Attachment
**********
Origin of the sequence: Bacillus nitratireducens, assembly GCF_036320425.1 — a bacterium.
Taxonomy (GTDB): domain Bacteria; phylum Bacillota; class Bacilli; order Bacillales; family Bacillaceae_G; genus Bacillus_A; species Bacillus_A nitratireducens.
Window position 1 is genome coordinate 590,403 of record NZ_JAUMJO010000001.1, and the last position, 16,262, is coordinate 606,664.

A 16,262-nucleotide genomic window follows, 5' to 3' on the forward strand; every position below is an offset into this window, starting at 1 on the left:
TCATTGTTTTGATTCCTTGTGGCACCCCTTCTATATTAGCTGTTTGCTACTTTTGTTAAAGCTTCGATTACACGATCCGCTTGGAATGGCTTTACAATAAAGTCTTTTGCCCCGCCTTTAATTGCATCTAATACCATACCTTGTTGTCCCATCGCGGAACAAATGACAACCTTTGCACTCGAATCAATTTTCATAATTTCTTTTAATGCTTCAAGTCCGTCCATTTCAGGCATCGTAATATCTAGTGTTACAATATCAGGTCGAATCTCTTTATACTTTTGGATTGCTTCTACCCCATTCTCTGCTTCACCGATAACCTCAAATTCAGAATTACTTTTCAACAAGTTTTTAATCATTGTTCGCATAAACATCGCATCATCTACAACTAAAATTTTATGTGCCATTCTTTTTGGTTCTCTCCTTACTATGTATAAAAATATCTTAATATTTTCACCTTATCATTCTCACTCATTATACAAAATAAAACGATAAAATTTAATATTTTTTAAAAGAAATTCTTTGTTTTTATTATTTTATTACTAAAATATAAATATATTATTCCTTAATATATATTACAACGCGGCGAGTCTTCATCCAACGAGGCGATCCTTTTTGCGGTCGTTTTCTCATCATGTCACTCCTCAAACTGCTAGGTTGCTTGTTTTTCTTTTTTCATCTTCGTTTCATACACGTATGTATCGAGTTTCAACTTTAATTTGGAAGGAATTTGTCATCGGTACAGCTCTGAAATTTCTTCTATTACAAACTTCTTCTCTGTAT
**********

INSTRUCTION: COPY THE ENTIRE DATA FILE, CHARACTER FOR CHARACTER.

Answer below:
Origin of the sequence: Bacillus nitratireducens, assembly GCF_036320425.1 — a bacterium.
Taxonomy (GTDB): domain Bacteria; phylum Bacillota; class Bacilli; order Bacillales; family Bacillaceae_G; genus Bacillus_A; species Bacillus_A nitratireducens.
Window position 1 is genome coordinate 590,403 of record NZ_JAUMJO010000001.1, and the last position, 16,262, is coordinate 606,664.

A 16,262-nucleotide genomic window follows, 5' to 3' on the forward strand; every position below is an offset into this window, starting at 1 on the left:
TCATTGTTTTGATTCCTTGTGGCACCCCTTCTATATTAGCTGTTTGCTACTTTTGTTAAAGCTTCGATTACACGATCCGCTTGGAATGGCTTTACAATAAAGTCTTTTGCCCCGCCTTTAATTGCATCTAATACCATACCTTGTTGTCCCATCGCGGAACAAATGACAACCTTTGCACTCGAATCAATTTTCATAATTTCTTTTAATGCTTCAAGTCCGTCCATTTCAGGCATCGTAATATCTAGTGTTACAATATCAGGTCGAATCTCTTTATACTTTTGGATTGCTTCTACCCCATTCTCTGCTTCACCGATAACCTCAAATTCAGAATTACTTTTCAACAAGTTTTTAATCATTGTTCGCATAAACATCGCATCATCTACAACTAAAATTTTATGTGCCATTCTTTTTGGTTCTCTCCTTACTATGTATAAAAATATCTTAATATTTTCACCTTATCATTCTCACTCATTATACAAAATAAAACGATAAAATTTAATATTTTTTAAAAGAAATTCTTTGTTTTTATTATTTTATTACTAAAATATAAATATATTATTCCTTAATATATATTACAACGCGGCGAGTCTTCATCCAACGAGGCGATCCTTTTTGCGGTCGTTTTCTCATCATGTCACTCCTCAAACTGCTAGGTTGCTTGTTTTTCTTTTTTCATCTTCGTTTCATACACGTATGTATCGAGTTTCAACTTTAATTTGGAAGGAATTTGTCATCGGTACAGCTCTGAAATTTCTTCTATTACAAACTTCTTCTCTGTAT